If you haven’t seen Microcosmos, an epic, cinematic documentary about bugs, go rent it. If you have, you know that Jacques Perrin’s cinematographers are artists and technicians capable of photographing practically anything.
This time, instead of getting down with insects, they go up with the birds. If you’re not saying “wow,” you’ll be saying “how did they do that?”
Flying with Penguins
As the title indicates, the film is concerned with migration, although that “theme” is just an excuse to photograph birds on the wing. Producer Perrin’s cameras fly with hawks, waddle with penguins, and travel with about fifty species of birds altogether.
A narrator offers a brief introduction and random observations throughout the film. Subtitles give us quick facts about some of the species we see. But the narration and titles are so inconsistently used, they seem like an afterthought. If you ignore them completely, you won’t get any less out of the movie.
Winged Migration is “about” the amazing cinematography as much as it is about the birds. Cameras on helicopters, balloons, gliders, and remote-controlled planes capture birds from above, below, and right at the wingtip. Rather than simply recording footage, Perrin’s crew gets dolly shots, crane shots, and tracking shots of birds in their nests and in the air. Sometimes it looks as though the birds are professional actors hitting their marks for elaborately choreographed shots.
One retreating steadicam leads a hopping bird through a tangled canopy. Another scene shows a flock of Canada geese inspecting a rusted pickup, and includes footage from three different camera angles, two of which ought to reveal the presence of another camera. The geese must have been trained to do multiple takes. “I’m ready for my closeup Mr. Perrin.”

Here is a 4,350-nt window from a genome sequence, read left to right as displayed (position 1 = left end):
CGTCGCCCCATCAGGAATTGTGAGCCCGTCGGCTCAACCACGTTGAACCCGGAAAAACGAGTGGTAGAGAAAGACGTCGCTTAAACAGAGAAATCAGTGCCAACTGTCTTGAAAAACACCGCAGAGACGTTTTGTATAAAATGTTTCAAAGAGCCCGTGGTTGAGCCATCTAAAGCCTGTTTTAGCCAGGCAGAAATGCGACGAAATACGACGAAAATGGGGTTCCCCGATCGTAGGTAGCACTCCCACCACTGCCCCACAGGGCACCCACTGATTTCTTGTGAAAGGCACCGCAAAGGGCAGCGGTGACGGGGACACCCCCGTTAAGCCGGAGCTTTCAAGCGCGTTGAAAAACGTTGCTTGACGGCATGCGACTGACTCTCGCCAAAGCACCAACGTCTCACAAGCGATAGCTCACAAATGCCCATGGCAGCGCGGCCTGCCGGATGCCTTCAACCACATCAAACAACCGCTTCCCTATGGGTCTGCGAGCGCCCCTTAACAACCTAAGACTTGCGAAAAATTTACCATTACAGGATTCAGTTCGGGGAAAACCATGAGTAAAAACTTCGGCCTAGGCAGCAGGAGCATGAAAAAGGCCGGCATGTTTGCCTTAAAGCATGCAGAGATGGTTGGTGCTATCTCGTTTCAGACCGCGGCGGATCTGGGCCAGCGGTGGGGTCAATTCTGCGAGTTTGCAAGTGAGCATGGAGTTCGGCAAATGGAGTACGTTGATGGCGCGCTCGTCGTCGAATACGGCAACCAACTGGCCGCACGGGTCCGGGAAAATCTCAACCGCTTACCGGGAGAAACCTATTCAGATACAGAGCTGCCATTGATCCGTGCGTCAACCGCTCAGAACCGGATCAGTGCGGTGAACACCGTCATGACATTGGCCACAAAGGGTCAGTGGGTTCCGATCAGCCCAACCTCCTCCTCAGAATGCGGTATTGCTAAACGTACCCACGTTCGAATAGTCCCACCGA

Comedy and Tragedy
There is more to Winged Migration than just great photography. It has a sense of humor as well. Red-crowned cranes look like marionettes the way they float above the ground between steps. Graceful dance music plays on the soundtrack, but these birds are on ice and they slip and fall like a vaudevillean hockey team.
The movie even makes a joke about a bird-brained Canada goose, trapped behind the wires of a cage. The goose looks wistfully up at his brothers flying overhead, no doubt longing to join them. Then the camera pulls back to reveal that his “cage” is merely a fence.
There is a dark side to the movie as well. Long into the movie, after you’ve forgotten about human civilization, hunters bag some of the geese that the camera flies with. Another flock loses a bird in an industrial area: oil and tar grab the bird and won’t let go. Finally, one of the waders lands on the shore of an African coast with a broken wing. Turning the scene into a horror-film nightmare is the presence of a crab chasing the injured bird, joined soon by another crab, and another, until the scene looks like something out of Pitch Black.
But other birds survive, and soon we are flying with them again to return at the end of the year to the places where they started.
For what it achieves, Winged Migration is outstanding. But a few flaws are all too noticeable. For example, the titles and narration are seemingly random. Sometimes a title introduces a new species of bird, and sometimes it tells the distance of their migration. But other times there is no such title. And when the narrator speaks, he often merely states the obvious.
Also, scenes of flying wing-to-wing with birds, believe it or not, do get old after a while. To its credit, the documentary does have structure and texture, however, and these longer moments always spill out into something new and interesting.
The film’s worst flaw is a deceptive title card at the beginning, which says that no special effects were used to depict birds in flight. But halfway through the movie, we see a bird flying over the Earth from a satellite’s point of view! These plucky little birds are flying in low Earth orbit, making it from France to Greenland in under a minute! The continents and oceans below are obviously computer-generated, and the birds are obviously digitally added to the picture.
Of course, the title card at the beginning was qualified. It didn’t say there were no special effects, only that they weren’t used to fake certain scenes of flight. But why create resentment by tricking the audience with half-promises? The faked CG scenes were unnecessary anyway. The movie would have been better off had it let the cinematography speak for itself.
But even if Winged Migration is imperfect, it’s still amazing. Don’t miss it.